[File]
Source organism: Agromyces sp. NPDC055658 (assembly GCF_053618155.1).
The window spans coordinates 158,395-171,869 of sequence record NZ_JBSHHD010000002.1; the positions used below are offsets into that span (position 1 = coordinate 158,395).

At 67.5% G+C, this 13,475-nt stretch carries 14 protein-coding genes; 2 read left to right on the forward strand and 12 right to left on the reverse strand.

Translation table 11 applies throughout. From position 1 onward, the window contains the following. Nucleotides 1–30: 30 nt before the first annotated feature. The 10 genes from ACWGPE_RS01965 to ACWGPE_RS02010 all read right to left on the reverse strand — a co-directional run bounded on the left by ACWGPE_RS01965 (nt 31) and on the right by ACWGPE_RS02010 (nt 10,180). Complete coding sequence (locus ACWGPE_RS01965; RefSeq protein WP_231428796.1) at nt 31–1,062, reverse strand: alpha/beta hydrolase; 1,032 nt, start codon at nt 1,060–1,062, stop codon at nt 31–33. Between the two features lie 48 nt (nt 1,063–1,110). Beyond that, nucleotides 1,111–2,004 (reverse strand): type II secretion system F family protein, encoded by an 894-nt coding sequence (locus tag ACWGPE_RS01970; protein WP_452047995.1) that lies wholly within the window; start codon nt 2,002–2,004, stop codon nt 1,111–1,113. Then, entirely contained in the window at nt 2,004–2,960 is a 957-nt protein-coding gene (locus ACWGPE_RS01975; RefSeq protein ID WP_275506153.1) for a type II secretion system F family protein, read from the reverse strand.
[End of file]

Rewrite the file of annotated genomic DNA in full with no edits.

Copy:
Source organism: Agromyces sp. NPDC055658 (assembly GCF_053618155.1).
The window spans coordinates 158,395-171,869 of sequence record NZ_JBSHHD010000002.1; the positions used below are offsets into that span (position 1 = coordinate 158,395).

At 67.5% G+C, this 13,475-nt stretch carries 14 protein-coding genes; 2 read left to right on the forward strand and 12 right to left on the reverse strand.

Translation table 11 applies throughout. From position 1 onward, the window contains the following. Nucleotides 1–30: 30 nt before the first annotated feature. The 10 genes from ACWGPE_RS01965 to ACWGPE_RS02010 all read right to left on the reverse strand — a co-directional run bounded on the left by ACWGPE_RS01965 (nt 31) and on the right by ACWGPE_RS02010 (nt 10,180). Complete coding sequence (locus ACWGPE_RS01965; RefSeq protein WP_231428796.1) at nt 31–1,062, reverse strand: alpha/beta hydrolase; 1,032 nt, start codon at nt 1,060–1,062, stop codon at nt 31–33. Between the two features lie 48 nt (nt 1,063–1,110). Beyond that, nucleotides 1,111–2,004 (reverse strand): type II secretion system F family protein, encoded by an 894-nt coding sequence (locus tag ACWGPE_RS01970; protein WP_452047995.1) that lies wholly within the window; start codon nt 2,002–2,004, stop codon nt 1,111–1,113. Then, entirely contained in the window at nt 2,004–2,960 is a 957-nt protein-coding gene (locus ACWGPE_RS01975; RefSeq protein ID WP_275506153.1) for a type II secretion system F family protein, read from the reverse strand.